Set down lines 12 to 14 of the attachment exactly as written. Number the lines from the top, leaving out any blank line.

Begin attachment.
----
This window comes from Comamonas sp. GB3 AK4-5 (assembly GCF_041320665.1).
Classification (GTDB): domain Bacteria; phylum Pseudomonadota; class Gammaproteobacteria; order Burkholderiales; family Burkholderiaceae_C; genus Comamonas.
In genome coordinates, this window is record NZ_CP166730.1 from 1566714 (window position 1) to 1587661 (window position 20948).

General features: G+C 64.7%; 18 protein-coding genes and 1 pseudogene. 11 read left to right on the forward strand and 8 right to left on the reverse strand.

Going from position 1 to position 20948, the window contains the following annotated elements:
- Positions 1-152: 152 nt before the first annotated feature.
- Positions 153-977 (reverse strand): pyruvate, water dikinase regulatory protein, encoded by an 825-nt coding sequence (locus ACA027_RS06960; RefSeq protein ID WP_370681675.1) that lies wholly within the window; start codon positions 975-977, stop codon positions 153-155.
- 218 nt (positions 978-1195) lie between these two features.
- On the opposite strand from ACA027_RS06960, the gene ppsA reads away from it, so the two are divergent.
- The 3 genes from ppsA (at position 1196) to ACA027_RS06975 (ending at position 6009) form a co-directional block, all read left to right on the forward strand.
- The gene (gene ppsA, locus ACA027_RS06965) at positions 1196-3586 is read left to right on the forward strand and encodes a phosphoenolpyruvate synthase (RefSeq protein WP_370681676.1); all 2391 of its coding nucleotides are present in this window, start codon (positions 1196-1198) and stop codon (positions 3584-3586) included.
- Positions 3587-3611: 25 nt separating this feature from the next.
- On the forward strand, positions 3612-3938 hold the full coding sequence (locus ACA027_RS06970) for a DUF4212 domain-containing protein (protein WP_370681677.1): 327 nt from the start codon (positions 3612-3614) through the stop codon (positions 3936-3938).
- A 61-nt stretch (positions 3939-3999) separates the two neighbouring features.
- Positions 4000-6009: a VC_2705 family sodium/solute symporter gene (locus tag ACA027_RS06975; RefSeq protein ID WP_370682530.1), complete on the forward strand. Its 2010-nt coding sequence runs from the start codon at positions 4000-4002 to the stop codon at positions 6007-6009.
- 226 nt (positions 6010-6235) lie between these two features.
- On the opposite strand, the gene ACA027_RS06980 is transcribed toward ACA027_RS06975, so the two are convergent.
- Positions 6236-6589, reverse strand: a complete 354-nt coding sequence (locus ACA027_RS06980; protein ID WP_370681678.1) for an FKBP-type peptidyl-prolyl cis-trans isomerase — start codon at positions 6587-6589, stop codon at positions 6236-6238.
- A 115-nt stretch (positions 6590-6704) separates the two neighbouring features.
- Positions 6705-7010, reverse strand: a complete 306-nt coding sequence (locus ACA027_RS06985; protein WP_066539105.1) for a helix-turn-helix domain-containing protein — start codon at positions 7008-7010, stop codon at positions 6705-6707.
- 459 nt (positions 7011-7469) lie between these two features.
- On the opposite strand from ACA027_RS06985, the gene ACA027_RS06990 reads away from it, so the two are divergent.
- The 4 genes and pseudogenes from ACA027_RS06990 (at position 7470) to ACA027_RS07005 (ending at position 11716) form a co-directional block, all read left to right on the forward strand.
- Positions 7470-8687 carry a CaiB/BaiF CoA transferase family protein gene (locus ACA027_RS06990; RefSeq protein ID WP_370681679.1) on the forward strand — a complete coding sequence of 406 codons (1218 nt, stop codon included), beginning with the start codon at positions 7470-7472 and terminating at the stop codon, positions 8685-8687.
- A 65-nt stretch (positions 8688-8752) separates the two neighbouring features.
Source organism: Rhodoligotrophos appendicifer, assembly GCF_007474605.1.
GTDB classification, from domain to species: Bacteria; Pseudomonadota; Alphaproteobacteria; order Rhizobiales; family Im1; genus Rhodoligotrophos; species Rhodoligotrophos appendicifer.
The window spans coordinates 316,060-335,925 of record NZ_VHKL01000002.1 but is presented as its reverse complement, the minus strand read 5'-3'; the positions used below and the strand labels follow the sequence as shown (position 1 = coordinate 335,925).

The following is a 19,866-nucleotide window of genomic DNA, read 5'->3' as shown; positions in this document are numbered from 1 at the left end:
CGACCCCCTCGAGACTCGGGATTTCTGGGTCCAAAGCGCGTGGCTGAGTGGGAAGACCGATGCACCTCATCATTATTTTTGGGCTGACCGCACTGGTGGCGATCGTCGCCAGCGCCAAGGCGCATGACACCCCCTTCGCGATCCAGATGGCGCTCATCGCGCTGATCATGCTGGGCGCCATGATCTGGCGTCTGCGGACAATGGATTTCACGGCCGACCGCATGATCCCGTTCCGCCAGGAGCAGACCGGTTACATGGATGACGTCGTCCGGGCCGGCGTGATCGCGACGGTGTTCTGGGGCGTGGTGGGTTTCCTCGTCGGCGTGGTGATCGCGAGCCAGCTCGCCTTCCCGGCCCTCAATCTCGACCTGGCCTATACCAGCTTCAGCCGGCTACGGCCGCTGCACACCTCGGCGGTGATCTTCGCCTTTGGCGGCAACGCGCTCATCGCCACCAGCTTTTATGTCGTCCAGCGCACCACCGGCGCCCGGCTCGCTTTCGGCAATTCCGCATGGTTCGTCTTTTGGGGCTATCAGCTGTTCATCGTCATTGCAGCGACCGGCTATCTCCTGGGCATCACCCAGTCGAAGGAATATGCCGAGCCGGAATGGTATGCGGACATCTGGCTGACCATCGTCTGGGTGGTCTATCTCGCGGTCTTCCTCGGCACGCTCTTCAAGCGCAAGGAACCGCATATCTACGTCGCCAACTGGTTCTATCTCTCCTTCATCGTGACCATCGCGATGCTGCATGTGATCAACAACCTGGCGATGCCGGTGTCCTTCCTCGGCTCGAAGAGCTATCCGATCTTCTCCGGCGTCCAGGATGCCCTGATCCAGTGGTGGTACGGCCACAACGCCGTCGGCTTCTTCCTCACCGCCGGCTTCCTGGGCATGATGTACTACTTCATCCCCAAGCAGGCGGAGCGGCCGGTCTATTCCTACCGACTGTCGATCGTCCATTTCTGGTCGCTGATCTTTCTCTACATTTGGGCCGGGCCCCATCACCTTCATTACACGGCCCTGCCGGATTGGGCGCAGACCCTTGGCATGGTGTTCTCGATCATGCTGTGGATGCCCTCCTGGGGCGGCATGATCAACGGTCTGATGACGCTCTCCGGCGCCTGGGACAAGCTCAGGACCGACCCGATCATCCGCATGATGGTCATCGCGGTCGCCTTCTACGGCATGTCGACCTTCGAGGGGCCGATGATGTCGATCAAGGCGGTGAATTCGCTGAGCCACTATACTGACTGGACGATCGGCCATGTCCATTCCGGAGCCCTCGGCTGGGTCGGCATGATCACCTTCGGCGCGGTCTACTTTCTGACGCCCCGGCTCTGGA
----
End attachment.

- Positions 3587-3611: 25 nt separating this feature from the next.
- On the forward strand, positions 3612-3938 hold the full coding sequence (locus ACA027_RS06970) for a DUF4212 domain-containing protein (protein WP_370681677.1): 327 nt from the start codon (positions 3612-3614) through the stop codon (positions 3936-3938).
- A 61-nt stretch (positions 3939-3999) separates the two neighbouring features.